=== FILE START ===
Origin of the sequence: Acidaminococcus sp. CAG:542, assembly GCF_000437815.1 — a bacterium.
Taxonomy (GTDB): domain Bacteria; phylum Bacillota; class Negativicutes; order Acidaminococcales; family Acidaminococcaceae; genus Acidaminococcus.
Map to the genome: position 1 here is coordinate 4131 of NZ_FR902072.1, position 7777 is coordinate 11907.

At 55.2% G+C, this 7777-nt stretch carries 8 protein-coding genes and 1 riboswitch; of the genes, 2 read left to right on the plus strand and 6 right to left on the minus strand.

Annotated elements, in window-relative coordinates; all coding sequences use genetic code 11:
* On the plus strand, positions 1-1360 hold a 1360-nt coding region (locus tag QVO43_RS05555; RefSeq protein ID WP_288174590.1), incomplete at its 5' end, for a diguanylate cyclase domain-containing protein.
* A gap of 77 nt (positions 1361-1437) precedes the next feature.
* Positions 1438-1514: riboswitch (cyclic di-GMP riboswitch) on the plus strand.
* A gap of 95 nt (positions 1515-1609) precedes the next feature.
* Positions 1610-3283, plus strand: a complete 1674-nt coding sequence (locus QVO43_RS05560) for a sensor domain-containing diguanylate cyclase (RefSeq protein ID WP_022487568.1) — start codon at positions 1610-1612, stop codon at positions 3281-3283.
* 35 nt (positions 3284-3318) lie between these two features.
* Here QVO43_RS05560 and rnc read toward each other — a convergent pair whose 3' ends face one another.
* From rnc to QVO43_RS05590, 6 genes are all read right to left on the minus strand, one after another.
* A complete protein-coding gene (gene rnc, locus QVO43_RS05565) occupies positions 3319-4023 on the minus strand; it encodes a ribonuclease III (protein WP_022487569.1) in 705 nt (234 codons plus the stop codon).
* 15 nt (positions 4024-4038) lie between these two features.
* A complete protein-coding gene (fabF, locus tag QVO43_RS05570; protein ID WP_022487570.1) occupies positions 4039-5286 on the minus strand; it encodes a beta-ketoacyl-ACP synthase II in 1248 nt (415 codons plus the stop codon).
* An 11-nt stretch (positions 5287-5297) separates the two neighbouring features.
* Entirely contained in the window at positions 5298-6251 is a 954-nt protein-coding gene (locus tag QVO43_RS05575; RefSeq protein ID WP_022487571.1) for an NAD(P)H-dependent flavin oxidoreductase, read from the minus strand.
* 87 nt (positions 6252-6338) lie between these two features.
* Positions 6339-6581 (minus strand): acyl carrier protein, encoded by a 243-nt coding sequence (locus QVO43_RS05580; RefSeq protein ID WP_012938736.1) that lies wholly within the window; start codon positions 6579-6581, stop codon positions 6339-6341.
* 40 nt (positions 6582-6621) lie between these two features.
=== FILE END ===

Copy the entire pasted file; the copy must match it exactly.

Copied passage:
Origin of the sequence: Acidaminococcus sp. CAG:542, assembly GCF_000437815.1 — a bacterium.
Taxonomy (GTDB): domain Bacteria; phylum Bacillota; class Negativicutes; order Acidaminococcales; family Acidaminococcaceae; genus Acidaminococcus.
Map to the genome: position 1 here is coordinate 4131 of NZ_FR902072.1, position 7777 is coordinate 11907.

At 55.2% G+C, this 7777-nt stretch carries 8 protein-coding genes and 1 riboswitch; of the genes, 2 read left to right on the plus strand and 6 right to left on the minus strand.

Annotated elements, in window-relative coordinates; all coding sequences use genetic code 11:
* On the plus strand, positions 1-1360 hold a 1360-nt coding region (locus tag QVO43_RS05555; RefSeq protein ID WP_288174590.1), incomplete at its 5' end, for a diguanylate cyclase domain-containing protein.
* A gap of 77 nt (positions 1361-1437) precedes the next feature.
* Positions 1438-1514: riboswitch (cyclic di-GMP riboswitch) on the plus strand.
* A gap of 95 nt (positions 1515-1609) precedes the next feature.
* Positions 1610-3283, plus strand: a complete 1674-nt coding sequence (locus QVO43_RS05560) for a sensor domain-containing diguanylate cyclase (RefSeq protein ID WP_022487568.1) — start codon at positions 1610-1612, stop codon at positions 3281-3283.
* 35 nt (positions 3284-3318) lie between these two features.
* Here QVO43_RS05560 and rnc read toward each other — a convergent pair whose 3' ends face one another.
* From rnc to QVO43_RS05590, 6 genes are all read right to left on the minus strand, one after another.
* A complete protein-coding gene (gene rnc, locus QVO43_RS05565) occupies positions 3319-4023 on the minus strand; it encodes a ribonuclease III (protein WP_022487569.1) in 705 nt (234 codons plus the stop codon).
* 15 nt (positions 4024-4038) lie between these two features.
* A complete protein-coding gene (fabF, locus tag QVO43_RS05570; protein ID WP_022487570.1) occupies positions 4039-5286 on the minus strand; it encodes a beta-ketoacyl-ACP synthase II in 1248 nt (415 codons plus the stop codon).
* An 11-nt stretch (positions 5287-5297) separates the two neighbouring features.
* Entirely contained in the window at positions 5298-6251 is a 954-nt protein-coding gene (locus tag QVO43_RS05575; RefSeq protein ID WP_022487571.1) for an NAD(P)H-dependent flavin oxidoreductase, read from the minus strand.
* 87 nt (positions 6252-6338) lie between these two features.
* Positions 6339-6581 (minus strand): acyl carrier protein, encoded by a 243-nt coding sequence (locus QVO43_RS05580; RefSeq protein ID WP_012938736.1) that lies wholly within the window; start codon positions 6579-6581, stop codon positions 6339-6341.
* 40 nt (positions 6582-6621) lie between these two features.